Wednesday, Oct 17, 2018
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O'Neill to resign from Supreme Court to run for governor

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    Ohio Supreme Court Justice William M. O'Neill

    Joshua A. Bickel/Dispatch

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    Ohio Supreme Court Justice William O'Neill.


COLUMBUS — Ohio Supreme Court Justice William O’Neill on Friday submitted his letter of resignation to Gov. John Kasich effective Jan. 26 with the intention of staying in the 2018 hunt for the Democratic nomination for governor.

The justice backed away from his repeated promise to walk away from the race if former federal consumer watchdog Richard Cordray decided to run. Mr. Cordray announced his candidacy on Tuesday.

Justice O’Neill has failed to convince Mr. Cordray to embrace his proposal to fully legalize marijuana in Ohio and use the proceeds from that and more to reopen state hospitals to treat drug addiction and mental illness.

“Ohio is in a war with the pharmaceutical industry and organized crime and people are dying,” he said. “Ohio is in a struggle with a broken educational system and the children are suffering. And older citizens are truly frightened that all their years of work are going to end in a sea of poverty. It is time to end the wave of hopelessness in Ohio.”

He said he will name a running mate and will file his candidate petitions on Jan. 26.

Republican lawmakers have doubled-down on their promise to remove him from the bench if he stays in the race, but the House and Senate have just one session day each scheduled before they plan to recess for the holidays.

The Code of Judicial Conduct prohibits a sitting judge from running for partisan non-judicial office, but it does not define the point at which someone becomes a candidate.

“For over a month, O’Neill has left Ohio in a constitutional crisis,” said Rep. Niraj Antani (R., Miamisburg), author of a House resolution seeking the justice’s removal. “Unfortunately, for him to resign on Jan. 26 is unacceptable. ...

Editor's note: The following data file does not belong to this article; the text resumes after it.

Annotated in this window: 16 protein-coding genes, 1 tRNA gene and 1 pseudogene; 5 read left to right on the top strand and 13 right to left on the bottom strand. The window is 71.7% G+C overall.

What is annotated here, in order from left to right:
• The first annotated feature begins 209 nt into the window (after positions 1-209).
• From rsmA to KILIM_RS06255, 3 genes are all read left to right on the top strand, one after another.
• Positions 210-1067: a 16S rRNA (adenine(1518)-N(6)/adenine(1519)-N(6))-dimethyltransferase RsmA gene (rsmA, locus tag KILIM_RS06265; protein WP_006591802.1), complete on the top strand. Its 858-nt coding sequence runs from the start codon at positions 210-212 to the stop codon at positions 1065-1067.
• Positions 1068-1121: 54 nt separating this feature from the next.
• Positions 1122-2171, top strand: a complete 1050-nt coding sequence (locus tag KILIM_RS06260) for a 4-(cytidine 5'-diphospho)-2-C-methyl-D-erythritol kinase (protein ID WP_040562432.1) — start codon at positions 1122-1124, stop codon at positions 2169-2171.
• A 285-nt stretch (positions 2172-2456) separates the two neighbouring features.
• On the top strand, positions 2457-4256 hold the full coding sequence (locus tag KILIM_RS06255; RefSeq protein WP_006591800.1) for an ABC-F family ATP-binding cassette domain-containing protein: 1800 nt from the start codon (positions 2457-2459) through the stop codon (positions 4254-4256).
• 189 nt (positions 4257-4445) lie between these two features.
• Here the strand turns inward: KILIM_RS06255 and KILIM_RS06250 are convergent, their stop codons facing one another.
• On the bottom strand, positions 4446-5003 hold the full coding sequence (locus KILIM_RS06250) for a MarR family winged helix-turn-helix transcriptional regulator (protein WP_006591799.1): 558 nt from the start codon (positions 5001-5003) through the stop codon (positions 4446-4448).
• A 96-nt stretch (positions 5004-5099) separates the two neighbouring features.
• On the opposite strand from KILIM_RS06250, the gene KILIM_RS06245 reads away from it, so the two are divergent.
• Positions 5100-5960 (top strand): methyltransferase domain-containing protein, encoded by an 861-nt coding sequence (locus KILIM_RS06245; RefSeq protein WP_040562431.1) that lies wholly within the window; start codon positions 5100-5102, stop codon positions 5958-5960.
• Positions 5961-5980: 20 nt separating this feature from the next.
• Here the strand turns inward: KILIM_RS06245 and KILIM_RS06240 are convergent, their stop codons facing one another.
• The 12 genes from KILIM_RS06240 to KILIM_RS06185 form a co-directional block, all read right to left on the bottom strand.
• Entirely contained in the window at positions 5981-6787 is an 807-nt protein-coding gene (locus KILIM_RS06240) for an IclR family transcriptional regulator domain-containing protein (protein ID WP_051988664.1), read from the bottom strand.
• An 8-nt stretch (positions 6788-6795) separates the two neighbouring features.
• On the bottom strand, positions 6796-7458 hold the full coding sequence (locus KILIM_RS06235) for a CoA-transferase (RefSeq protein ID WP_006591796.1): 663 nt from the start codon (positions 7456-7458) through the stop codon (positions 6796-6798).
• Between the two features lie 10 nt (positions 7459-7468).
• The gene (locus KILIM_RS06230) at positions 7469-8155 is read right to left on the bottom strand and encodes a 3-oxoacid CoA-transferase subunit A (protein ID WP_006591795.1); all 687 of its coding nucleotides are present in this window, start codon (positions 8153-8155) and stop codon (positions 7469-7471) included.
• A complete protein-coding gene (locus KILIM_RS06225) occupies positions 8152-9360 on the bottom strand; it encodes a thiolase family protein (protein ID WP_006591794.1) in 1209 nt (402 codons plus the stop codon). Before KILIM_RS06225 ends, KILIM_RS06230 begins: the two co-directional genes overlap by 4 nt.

“Justice O’Neill should immediately resign from the court, or my concurrent resolution to remove him from the court should immediately be voted on by the House,” he said.

It would take a two-thirds vote in both chambers to remove a justice from the bench.

Mr. Kasich accepted Justice O’Neill’s resignation and will name his replacement for the nearly one year he would have left in his term. That nearly guarantees a return to an all-Republican bench on the state’s highest court.

The sole Democrat on the bench has taken the position that he will not become an official candidate until he files his petitions. The deadline for that is Feb. 7.

Justice O’Neill recused himself from all new cases but said he would continue to consider the 99 cases that had already reached his desk.

Emails obtained from the court show that Chief Justice Maureen O’Connor believed Justice O’Neill should have resigned when he announced his candidacy.

“To be clear, I told Bill I do not agree with his interpretation of his duties under (judicial canon) 4.5,” the chief justice wrote on Nov. 2 to her fellow justices. “I think he should have resigned on 10/​29/​17. I suspect that we are in agreement on that point. Be that as it may, under no circumstances will Bill be able to say that the Supreme Court agrees, approves, or condones his course of action to remain on the Court.”

She suggested the court should revisit some of its Rules of Judicial Conduct to make the intent clearer.

In addition to the justice and Mr. Cordray, the Democratic field of candidates includes former state Rep. Connie Pillich of Cincinnati, state Sen. Joe Schiavoni of Boardman, former Akron-area congressman Betty Sutton, and Dayton Mayor Nan Whaley.

“My vision is focused on the kitchen table issues that Ohioans and their families care about,” Mr. Cordray tweeted. “Bill O’Neill is a loose cannon who callously disrespects women, embarassing our party and our state. There’s no place for that in this race.”

Contact Jim Provance at: or 614-221-0496.

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